justify allowing the named party to litigate on behalf of the group.” Spano v. The
Boeing Co., 633 F.3d 574, 586 (7th Cir. 2011). The typicality requirement addresses
the separate concerns that (1) the representative’s claim may fail on unique
grounds, dooming meritorious claims of absent class members; or (2) the
representative’s claims may prevail on unique grounds, and the representative may
therefore fail to adequately present alternative grounds under which the unnamed

6

Case: 1:14-cv-02028 Document #: 177 Filed: 01/04/16 Page 7 of 21 PageID #:3782

class members could prevail on their own claims. See CE Design Ltd. v. King
Architectural Metals, Inc., 637 F.3d 721, 724 (7th Cir. 2011).
As for adequacy, a representative party must “fairly and adequately protect
the interests of the class.” Fed. R. Civ. P. 23(a)(4). “[A]dequacy of representation is
composed of two parts: the adequacy of the named plaintiff’s counsel, and the
adequacy of representation provided in protecting the different, separate, and
distinct interest of the class members.” Retired Chicago Police Ass’n v. City of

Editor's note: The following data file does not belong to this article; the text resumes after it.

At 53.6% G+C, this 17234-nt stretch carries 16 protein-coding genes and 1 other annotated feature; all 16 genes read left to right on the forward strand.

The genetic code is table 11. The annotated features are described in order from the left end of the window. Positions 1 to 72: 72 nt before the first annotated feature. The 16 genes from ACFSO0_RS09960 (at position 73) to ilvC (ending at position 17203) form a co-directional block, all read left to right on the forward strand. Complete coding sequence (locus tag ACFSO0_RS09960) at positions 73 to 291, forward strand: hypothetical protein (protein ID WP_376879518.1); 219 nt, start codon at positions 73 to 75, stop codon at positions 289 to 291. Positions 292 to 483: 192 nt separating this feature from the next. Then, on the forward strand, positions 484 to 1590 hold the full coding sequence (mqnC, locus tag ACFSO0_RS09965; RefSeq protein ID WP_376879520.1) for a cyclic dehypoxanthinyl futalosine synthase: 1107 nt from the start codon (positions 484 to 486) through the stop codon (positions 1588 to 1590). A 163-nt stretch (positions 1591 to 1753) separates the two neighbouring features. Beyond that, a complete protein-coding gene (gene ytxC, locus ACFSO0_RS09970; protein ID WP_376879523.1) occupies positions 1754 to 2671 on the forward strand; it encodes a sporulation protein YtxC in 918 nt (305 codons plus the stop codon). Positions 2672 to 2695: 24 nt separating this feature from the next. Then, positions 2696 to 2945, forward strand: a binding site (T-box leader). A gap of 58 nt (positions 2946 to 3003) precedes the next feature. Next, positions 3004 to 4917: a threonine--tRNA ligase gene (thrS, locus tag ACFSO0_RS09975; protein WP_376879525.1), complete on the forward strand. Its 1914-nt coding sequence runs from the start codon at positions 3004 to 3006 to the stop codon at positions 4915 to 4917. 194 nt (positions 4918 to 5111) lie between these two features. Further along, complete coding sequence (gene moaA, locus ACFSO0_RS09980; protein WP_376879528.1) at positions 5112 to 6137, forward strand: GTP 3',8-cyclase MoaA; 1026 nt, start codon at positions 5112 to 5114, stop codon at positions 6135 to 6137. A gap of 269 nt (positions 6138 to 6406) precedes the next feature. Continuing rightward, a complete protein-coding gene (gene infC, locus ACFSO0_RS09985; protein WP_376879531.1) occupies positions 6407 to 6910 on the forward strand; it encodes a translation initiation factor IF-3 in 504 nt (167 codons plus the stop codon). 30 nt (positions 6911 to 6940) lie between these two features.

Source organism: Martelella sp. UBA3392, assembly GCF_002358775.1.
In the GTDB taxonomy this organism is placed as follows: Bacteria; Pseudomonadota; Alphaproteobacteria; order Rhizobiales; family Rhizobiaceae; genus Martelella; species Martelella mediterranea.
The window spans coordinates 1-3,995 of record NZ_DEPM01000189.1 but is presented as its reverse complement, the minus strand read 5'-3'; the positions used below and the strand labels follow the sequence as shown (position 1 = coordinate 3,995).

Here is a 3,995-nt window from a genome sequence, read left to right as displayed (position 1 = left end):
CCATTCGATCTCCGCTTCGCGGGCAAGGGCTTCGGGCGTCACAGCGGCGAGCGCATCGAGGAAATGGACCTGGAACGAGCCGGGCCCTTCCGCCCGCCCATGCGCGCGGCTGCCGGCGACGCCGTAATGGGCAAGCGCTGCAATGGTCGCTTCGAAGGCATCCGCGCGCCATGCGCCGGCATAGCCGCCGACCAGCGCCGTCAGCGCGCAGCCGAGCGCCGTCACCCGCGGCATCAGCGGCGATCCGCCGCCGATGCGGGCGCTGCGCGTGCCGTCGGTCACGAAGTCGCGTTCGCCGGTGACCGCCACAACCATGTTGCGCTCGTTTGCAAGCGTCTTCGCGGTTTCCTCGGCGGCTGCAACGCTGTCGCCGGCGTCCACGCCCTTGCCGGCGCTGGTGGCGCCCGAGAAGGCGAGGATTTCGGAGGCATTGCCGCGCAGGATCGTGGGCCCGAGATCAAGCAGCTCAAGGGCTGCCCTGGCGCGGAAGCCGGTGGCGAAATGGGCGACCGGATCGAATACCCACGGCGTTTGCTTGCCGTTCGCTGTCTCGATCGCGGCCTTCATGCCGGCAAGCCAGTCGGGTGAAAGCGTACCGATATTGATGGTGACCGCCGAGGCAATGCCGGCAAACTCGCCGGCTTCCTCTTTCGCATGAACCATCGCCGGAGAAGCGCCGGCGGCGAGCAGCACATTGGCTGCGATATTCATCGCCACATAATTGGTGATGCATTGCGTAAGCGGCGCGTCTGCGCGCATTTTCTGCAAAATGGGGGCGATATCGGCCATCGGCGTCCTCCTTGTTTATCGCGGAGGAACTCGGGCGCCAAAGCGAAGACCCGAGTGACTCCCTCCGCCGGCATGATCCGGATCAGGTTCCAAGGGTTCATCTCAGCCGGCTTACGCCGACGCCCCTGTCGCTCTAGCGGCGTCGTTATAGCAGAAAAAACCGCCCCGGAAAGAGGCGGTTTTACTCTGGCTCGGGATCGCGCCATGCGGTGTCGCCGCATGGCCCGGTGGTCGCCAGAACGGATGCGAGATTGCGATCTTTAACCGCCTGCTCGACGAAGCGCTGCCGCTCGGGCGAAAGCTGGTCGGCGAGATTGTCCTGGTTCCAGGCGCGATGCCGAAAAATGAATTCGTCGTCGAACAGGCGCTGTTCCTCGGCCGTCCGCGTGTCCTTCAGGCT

Chicago, 7 F.3d 584, 598 (7th Cir. 1993) (quotation omitted).
Defendant says plaintiff Calderin is not typical or adequate because she
“participated in, or at least had knowledge of, a plan to manufacture this lawsuit by
triggering her receipt of the Welcome Message,” and therefore her “relationship
with her counsel, her credibility, and the propriety of her conduct, will be at issue.”
[133] at 31. Defendant’s evidentiary support for this claim consists of records
showing that Calderin received the Welcome Message shortly after her co-worker
(the sender of the underlying text message) spoke with Calderin’s now-attorney.
The co-worker testified, however, that the attorney did not cause him to send